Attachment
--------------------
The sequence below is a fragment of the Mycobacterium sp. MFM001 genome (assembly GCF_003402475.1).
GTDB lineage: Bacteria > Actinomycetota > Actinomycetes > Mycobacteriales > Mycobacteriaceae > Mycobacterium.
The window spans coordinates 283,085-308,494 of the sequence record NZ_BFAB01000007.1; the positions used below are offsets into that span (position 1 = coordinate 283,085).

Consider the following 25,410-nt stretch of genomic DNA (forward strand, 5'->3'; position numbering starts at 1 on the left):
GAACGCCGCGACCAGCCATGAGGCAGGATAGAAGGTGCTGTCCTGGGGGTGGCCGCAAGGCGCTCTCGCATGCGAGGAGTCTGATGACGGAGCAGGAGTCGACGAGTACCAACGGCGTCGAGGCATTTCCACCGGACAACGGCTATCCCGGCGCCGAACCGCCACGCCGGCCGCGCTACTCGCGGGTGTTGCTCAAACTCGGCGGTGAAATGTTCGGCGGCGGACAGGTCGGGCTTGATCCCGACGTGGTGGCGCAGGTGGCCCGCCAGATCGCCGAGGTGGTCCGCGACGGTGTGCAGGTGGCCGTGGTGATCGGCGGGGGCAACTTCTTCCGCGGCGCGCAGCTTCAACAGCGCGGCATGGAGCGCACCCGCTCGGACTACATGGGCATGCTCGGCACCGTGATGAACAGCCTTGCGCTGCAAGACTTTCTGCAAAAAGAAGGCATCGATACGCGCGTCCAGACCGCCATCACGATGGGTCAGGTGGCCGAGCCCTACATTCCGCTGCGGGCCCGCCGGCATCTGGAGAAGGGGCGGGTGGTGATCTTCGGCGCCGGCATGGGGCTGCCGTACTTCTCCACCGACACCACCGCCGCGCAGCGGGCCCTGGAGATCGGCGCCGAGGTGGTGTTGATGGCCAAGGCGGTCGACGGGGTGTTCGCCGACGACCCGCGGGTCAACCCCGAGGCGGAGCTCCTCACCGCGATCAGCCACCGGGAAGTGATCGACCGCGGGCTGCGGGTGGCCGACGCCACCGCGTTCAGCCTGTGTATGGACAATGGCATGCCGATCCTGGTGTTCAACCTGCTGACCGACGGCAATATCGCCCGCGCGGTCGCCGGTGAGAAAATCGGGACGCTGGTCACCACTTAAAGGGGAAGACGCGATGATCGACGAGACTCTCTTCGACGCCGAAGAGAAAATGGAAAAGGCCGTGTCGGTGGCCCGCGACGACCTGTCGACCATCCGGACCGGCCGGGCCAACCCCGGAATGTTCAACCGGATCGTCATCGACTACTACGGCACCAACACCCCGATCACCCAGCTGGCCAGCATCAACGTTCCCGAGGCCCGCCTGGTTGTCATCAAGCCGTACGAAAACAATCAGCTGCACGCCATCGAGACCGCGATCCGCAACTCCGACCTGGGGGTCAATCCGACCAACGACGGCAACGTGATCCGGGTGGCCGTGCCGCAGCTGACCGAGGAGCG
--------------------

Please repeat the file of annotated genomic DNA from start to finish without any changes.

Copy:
The sequence below is a fragment of the Mycobacterium sp. MFM001 genome (assembly GCF_003402475.1).
GTDB lineage: Bacteria > Actinomycetota > Actinomycetes > Mycobacteriales > Mycobacteriaceae > Mycobacterium.
The window spans coordinates 283,085-308,494 of the sequence record NZ_BFAB01000007.1; the positions used below are offsets into that span (position 1 = coordinate 283,085).

Consider the following 25,410-nt stretch of genomic DNA (forward strand, 5'->3'; position numbering starts at 1 on the left):
GAACGCCGCGACCAGCCATGAGGCAGGATAGAAGGTGCTGTCCTGGGGGTGGCCGCAAGGCGCTCTCGCATGCGAGGAGTCTGATGACGGAGCAGGAGTCGACGAGTACCAACGGCGTCGAGGCATTTCCACCGGACAACGGCTATCCCGGCGCCGAACCGCCACGCCGGCCGCGCTACTCGCGGGTGTTGCTCAAACTCGGCGGTGAAATGTTCGGCGGCGGACAGGTCGGGCTTGATCCCGACGTGGTGGCGCAGGTGGCCCGCCAGATCGCCGAGGTGGTCCGCGACGGTGTGCAGGTGGCCGTGGTGATCGGCGGGGGCAACTTCTTCCGCGGCGCGCAGCTTCAACAGCGCGGCATGGAGCGCACCCGCTCGGACTACATGGGCATGCTCGGCACCGTGATGAACAGCCTTGCGCTGCAAGACTTTCTGCAAAAAGAAGGCATCGATACGCGCGTCCAGACCGCCATCACGATGGGTCAGGTGGCCGAGCCCTACATTCCGCTGCGGGCCCGCCGGCATCTGGAGAAGGGGCGGGTGGTGATCTTCGGCGCCGGCATGGGGCTGCCGTACTTCTCCACCGACACCACCGCCGCGCAGCGGGCCCTGGAGATCGGCGCCGAGGTGGTGTTGATGGCCAAGGCGGTCGACGGGGTGTTCGCCGACGACCCGCGGGTCAACCCCGAGGCGGAGCTCCTCACCGCGATCAGCCACCGGGAAGTGATCGACCGCGGGCTGCGGGTGGCCGACGCCACCGCGTTCAGCCTGTGTATGGACAATGGCATGCCGATCCTGGTGTTCAACCTGCTGACCGACGGCAATATCGCCCGCGCGGTCGCCGGTGAGAAAATCGGGACGCTGGTCACCACTTAAAGGGGAAGACGCGATGATCGACGAGACTCTCTTCGACGCCGAAGAGAAAATGGAAAAGGCCGTGTCGGTGGCCCGCGACGACCTGTCGACCATCCGGACCGGCCGGGCCAACCCCGGAATGTTCAACCGGATCGTCATCGACTACTACGGCACCAACACCCCGATCACCCAGCTGGCCAGCATCAACGTTCCCGAGGCCCGCCTGGTTGTCATCAAGCCGTACGAAAACAATCAGCTGCACGCCATCGAGACCGCGATCCGCAACTCCGACCTGGGGGTCAATCCGACCAACGACGGCAACGTGATCCGGGTGGCCGTGCCGCAGCTGACCGAGGAGCG